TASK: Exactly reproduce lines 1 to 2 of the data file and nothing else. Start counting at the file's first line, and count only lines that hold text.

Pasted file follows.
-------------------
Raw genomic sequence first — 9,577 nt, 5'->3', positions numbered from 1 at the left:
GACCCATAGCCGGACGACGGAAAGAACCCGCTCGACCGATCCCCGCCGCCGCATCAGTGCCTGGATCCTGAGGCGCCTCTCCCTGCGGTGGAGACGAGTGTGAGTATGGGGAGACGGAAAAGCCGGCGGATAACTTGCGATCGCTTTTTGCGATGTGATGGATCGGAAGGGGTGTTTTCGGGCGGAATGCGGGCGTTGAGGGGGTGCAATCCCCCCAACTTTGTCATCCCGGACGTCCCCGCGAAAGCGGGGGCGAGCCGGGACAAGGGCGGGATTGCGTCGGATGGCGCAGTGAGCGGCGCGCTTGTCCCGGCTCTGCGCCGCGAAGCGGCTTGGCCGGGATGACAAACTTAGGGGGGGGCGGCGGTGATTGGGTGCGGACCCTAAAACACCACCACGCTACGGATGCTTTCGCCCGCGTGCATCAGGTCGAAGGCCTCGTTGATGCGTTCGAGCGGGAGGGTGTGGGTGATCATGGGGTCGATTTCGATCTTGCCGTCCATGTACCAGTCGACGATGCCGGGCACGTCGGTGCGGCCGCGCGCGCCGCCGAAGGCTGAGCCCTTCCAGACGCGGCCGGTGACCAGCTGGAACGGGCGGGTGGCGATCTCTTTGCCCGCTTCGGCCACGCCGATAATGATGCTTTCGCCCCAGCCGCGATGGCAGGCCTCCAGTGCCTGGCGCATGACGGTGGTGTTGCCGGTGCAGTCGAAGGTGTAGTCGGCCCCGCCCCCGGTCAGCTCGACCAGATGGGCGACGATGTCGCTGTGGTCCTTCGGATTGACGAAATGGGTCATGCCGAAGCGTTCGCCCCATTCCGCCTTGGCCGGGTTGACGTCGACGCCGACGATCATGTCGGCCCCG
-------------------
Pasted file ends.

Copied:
Raw genomic sequence first — 9,577 nt, 5'->3', positions numbered from 1 at the left:
GACCCATAGCCGGACGACGGAAAGAACCCGCTCGACCGATCCCCGCCGCCGCATCAGTGCCTGGATCCTGAGGCGCCTCTCCCTGCGGTGGAGACGAGTGTGAGTATGGGGAGACGGAAAAGCCGGCGGATAACTTGCGATCGCTTTTTGCGATGTGATGGATCGGAAGGGGTGTTTTCGGGCGGAATGCGGGCGTTGAGGGGGTGCAATCCCCCCAACTTTGTCATCCCGGACGTCCCCGCGAAAGCGGGGGCGAGCCGGGACAAGGGCGGGATTGCGTCGGATGGCGCAGTGAGCGGCGCGCTTGTCCCGGCTCTGCGCCGCGAAGCGGCTTGGCCGGGATGACAAACTTAGGGGGGGGCGGCGGTGATTGGGTGCGGACCCTAAAACACCACCACGCTACGGATGCTTTCGCCCGCGTGCATCAGGTCGAAGGCCTCGTTGATGCGTTCGAGCGGGAGGGTGTGGGTGATCATGGGGTCGATTTCGATCTTGCCGTCCATGTACCAGTCGACGATGCCGGGCACGTCGGTGCGGCCGCGCGCGCCGCCGAAGGCTGAGCCCTTCCAGACGCGGCCGGTGACCAGCTGGAACGGGCGGGTGGCGATCTCTTTGCCCGCTTCGGCCACGCCGATAATGATGCTTTCGCCCCAGCCGCGATGGCAGGCCTCCAGTGCCTGGCGCATGACGGTGGTGTTGCCGGTGCAGTCGAAGGTGTAGTCGGCCCCGCCCCCGGTCAGCTCGACCAGATGGGCGACGATGTCGCTGTGGTCCTTCGGATTGACGAAATGGGTCATGCCGAAGCGTTCGCCCCATTCCGCCTTGGCCGGGTTGACGTCGACGCCGACGATCATGTCGGCCCCG